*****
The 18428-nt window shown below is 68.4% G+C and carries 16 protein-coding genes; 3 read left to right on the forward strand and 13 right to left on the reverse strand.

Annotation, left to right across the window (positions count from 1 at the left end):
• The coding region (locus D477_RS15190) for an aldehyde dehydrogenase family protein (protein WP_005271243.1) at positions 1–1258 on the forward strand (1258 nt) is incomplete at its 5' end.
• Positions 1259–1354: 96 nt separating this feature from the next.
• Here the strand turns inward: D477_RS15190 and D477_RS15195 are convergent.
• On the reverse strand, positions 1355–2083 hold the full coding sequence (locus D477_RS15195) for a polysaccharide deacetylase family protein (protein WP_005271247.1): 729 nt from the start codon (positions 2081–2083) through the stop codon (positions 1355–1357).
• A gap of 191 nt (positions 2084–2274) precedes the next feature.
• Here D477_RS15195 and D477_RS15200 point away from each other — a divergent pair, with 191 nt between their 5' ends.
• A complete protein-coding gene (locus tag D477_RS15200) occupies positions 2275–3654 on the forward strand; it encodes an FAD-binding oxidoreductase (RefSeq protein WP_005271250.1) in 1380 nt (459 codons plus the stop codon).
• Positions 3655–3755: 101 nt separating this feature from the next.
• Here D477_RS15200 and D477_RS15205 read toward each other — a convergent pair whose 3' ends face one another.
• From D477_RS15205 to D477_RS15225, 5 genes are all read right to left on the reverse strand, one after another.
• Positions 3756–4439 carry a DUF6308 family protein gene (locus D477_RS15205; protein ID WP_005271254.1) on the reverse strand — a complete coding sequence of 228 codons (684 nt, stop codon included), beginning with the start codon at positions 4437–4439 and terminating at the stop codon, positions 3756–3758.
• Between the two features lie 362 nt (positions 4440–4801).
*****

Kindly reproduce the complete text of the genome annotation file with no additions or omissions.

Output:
The 18428-nt window shown below is 68.4% G+C and carries 16 protein-coding genes; 3 read left to right on the forward strand and 13 right to left on the reverse strand.

Annotation, left to right across the window (positions count from 1 at the left end):
• The coding region (locus D477_RS15190) for an aldehyde dehydrogenase family protein (protein WP_005271243.1) at positions 1–1258 on the forward strand (1258 nt) is incomplete at its 5' end.
• Positions 1259–1354: 96 nt separating this feature from the next.
• Here the strand turns inward: D477_RS15190 and D477_RS15195 are convergent.
• On the reverse strand, positions 1355–2083 hold the full coding sequence (locus D477_RS15195) for a polysaccharide deacetylase family protein (protein WP_005271247.1): 729 nt from the start codon (positions 2081–2083) through the stop codon (positions 1355–1357).
• A gap of 191 nt (positions 2084–2274) precedes the next feature.
• Here D477_RS15195 and D477_RS15200 point away from each other — a divergent pair, with 191 nt between their 5' ends.
• A complete protein-coding gene (locus tag D477_RS15200) occupies positions 2275–3654 on the forward strand; it encodes an FAD-binding oxidoreductase (RefSeq protein WP_005271250.1) in 1380 nt (459 codons plus the stop codon).
• Positions 3655–3755: 101 nt separating this feature from the next.
• Here D477_RS15200 and D477_RS15205 read toward each other — a convergent pair whose 3' ends face one another.
• From D477_RS15205 to D477_RS15225, 5 genes are all read right to left on the reverse strand, one after another.
• Positions 3756–4439 carry a DUF6308 family protein gene (locus D477_RS15205; protein ID WP_005271254.1) on the reverse strand — a complete coding sequence of 228 codons (684 nt, stop codon included), beginning with the start codon at positions 4437–4439 and terminating at the stop codon, positions 3756–3758.
• Between the two features lie 362 nt (positions 4440–4801).